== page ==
God really has a sense of humour, as he walked into my work the next day! I was working on the tills at CeX and I tried my best to avoid him, taking my time with orders … But God had other plans. Here I was, face-to-face with the man who caused me so much pain, and changed the course of my life forever. I had two choices – make moves or make excuses.
I handed him his DVDs, looked him in the eyes and said, “I forgive you.”
From that moment on, I started taking God seriously. When I pray now, I expect the unexpected. I’m ready for anything and I always ‘make a move’.
So many ‘God moments’ led to this, and after a few months I had restored relationships with my mum, had found my dad, my wife and I got back together, I started working at CAP – everything was on the up.
Another affair and separation from my wife led me to find a church that fit me, not us. The lessons I learned previously made this change easier to navigate. I found The Light Church and God has released me to serve and get stuck into the life of this amazing church and its family.
I’m now a CAP centre manager, running both a job club and a debt centre, helping those who are where I was all those years ago, sharing my story and seeing people coming to Christ, growing in him, working towards going debt-free and finding employment. I feel like a proud dad, loving the unlovable and being the voice of the voiceless, showing them God’s love, grace and mercy and being a light in the darkness for them.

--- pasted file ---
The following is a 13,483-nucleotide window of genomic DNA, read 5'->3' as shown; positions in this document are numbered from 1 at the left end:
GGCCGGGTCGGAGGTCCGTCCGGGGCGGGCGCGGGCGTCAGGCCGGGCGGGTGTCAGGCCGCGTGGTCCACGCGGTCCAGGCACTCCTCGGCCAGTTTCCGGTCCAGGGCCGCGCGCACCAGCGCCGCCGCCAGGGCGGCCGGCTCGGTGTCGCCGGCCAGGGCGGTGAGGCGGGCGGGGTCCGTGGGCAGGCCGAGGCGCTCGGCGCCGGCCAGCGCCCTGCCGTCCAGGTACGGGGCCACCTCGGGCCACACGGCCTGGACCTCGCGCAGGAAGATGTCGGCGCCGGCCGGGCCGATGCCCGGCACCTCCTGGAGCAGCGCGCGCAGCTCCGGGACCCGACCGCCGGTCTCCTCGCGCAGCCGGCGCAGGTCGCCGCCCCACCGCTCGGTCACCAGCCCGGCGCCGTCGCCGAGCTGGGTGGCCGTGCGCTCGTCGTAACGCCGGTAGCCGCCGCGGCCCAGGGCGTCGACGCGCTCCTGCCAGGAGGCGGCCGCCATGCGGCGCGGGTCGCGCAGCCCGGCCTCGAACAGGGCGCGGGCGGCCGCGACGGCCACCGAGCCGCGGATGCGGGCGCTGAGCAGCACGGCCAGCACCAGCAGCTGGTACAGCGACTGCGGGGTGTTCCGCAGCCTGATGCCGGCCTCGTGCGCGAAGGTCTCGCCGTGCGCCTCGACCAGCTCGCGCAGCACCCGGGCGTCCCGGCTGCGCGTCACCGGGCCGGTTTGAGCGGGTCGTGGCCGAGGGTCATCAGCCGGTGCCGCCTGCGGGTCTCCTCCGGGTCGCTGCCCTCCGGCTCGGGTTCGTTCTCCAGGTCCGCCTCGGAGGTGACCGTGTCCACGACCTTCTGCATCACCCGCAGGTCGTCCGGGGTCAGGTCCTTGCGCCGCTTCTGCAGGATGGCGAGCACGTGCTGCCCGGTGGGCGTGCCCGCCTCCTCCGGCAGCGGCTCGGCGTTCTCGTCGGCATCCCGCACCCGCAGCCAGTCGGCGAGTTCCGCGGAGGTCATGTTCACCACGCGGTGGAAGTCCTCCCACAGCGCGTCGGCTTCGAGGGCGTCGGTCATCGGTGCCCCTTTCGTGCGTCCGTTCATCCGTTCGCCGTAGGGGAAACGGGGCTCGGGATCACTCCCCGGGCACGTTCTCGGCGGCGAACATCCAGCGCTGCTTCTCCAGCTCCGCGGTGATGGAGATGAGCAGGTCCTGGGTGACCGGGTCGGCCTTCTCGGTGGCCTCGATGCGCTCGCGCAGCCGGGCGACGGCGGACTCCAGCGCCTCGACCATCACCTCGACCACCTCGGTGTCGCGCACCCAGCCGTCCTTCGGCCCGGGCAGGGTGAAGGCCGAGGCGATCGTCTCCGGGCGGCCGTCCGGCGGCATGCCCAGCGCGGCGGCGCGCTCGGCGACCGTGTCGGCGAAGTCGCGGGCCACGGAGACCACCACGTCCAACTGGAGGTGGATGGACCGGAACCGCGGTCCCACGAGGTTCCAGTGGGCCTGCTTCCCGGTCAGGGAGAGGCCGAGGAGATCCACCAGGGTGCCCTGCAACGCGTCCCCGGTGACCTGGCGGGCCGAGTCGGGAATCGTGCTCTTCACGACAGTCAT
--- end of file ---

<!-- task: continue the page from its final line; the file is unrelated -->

I have been a wrestler throughout this journey and it has always been a great release for me. At first it was an outlet for my frustrations and a way to feed my ego. But once I got serious with God, that all changed. I chose the name ‘Gareth Angel’ to reflect my faith and having grown with Jesus I’ve also evolved as a character, quoting Scripture, praying before my matches and doing my best to be a positive role model and ambassador for Christ. Angel is just me, but turned up to 11.
I always offer to pray with my opponents before we go out and I’m always reading my Bible and offering an ear to my peers. I have ‘God chats’ all the time. Wrestling is a crazy place, full of people from varying backgrounds and faiths. But it is also rife with hurting people, addictions, failed relationships, brokenness, huge egos, politics, backstabbing and people searching for love and acceptance. I’ve seen it all.
The wrestling world is one of my mission fields. I hope to bring what I’ve found in Christ to the men and women of the ‘squared circle’ through love, compassion, being a good example and walking life with them.
I also hope to show Jesus to the crowds. My T-shirts say: ‘Pray, Eat, Wrestle, Repeat’. There are kids wearing those T-shirts, praying with me during my entrance. My fans are called the Angel Army and I share the gospel and try to be a faith-filled role model, as they see me as a hero. The kids at my church always want to play-fight with me, but I know they are watching me worship, pray and serve our community.
I know that everything I do will impact them. So as a leader, a male influence, I must be consistent and encourage them to grow in faith, just as I have.
I’m still a work in progress, as we all are, but if there is one thing I have learned, it is that there is hope for us all and with Jesus, anything is possible.
I never imagined that I would be performing in front of crowds, with Jesus in my heart, and be leading others to know him. I am blessed beyond my wildest dreams and thank you, Jesus, for not giving up on me.